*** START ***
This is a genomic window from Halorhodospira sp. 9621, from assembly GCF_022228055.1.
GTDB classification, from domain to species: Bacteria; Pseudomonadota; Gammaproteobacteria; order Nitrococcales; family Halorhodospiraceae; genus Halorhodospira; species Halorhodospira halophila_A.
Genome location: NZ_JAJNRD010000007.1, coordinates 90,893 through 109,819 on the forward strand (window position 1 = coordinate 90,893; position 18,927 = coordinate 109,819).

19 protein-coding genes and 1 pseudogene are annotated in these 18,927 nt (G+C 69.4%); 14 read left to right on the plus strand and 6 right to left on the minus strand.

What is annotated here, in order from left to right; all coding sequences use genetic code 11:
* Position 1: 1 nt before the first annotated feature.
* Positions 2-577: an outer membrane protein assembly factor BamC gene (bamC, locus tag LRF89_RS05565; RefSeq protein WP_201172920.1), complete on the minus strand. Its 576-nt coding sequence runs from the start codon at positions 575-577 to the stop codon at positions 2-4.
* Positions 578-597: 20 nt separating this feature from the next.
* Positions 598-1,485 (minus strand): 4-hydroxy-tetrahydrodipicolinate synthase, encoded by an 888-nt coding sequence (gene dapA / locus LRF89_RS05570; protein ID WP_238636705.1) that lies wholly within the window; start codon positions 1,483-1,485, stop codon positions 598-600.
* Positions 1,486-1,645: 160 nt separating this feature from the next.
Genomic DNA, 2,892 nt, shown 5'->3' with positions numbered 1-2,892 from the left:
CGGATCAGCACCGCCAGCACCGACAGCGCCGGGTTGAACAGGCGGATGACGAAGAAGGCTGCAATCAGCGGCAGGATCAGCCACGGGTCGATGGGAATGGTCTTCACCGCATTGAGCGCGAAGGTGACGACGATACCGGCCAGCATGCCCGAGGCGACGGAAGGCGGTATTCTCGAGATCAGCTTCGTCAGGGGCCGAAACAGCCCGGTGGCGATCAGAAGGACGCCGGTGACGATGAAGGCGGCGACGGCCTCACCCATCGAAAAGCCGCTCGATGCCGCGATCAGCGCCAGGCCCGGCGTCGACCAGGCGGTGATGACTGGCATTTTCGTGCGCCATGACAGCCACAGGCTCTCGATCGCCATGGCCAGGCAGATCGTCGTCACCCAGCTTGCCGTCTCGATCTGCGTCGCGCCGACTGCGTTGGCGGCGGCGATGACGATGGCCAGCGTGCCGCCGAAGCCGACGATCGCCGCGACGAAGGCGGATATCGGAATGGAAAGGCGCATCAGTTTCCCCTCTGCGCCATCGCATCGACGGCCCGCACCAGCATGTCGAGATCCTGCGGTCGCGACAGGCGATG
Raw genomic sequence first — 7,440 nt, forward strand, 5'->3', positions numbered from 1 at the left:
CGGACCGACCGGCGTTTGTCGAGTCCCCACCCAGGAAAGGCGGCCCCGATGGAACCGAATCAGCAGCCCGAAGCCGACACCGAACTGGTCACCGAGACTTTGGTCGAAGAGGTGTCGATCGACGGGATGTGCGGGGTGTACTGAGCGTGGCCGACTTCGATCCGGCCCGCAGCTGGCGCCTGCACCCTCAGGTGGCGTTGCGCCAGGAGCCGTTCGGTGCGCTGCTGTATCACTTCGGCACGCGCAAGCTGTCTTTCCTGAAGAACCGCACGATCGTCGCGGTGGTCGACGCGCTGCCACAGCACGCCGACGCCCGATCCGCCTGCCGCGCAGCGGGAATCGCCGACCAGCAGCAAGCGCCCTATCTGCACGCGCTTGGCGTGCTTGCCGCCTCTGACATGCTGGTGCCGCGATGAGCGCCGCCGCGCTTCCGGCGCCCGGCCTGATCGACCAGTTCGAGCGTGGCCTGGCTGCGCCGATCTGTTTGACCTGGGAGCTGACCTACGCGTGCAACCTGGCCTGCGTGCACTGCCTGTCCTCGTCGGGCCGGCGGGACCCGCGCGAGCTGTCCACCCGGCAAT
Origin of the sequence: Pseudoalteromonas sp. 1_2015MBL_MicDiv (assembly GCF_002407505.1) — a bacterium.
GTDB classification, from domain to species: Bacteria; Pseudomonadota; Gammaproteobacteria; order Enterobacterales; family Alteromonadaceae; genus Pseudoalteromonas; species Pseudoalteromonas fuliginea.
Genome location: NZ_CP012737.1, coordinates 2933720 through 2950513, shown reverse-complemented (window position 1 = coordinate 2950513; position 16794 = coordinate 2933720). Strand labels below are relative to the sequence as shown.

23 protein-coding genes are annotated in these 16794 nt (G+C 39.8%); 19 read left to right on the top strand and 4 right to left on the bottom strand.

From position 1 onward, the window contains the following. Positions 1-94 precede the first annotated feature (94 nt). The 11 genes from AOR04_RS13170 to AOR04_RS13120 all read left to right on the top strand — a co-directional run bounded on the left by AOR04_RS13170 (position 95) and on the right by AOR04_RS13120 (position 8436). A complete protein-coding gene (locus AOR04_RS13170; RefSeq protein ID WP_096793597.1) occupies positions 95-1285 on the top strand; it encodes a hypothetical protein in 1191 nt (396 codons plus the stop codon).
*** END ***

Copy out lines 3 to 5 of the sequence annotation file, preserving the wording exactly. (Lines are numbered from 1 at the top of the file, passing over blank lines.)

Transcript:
Genome location: NZ_JAJNRD010000007.1, coordinates 90,893 through 109,819 on the forward strand (window position 1 = coordinate 90,893; position 18,927 = coordinate 109,819).

19 protein-coding genes and 1 pseudogene are annotated in these 18,927 nt (G+C 69.4%); 14 read left to right on the plus strand and 6 right to left on the minus strand.

What is annotated here, in order from left to right; all coding sequences use genetic code 11: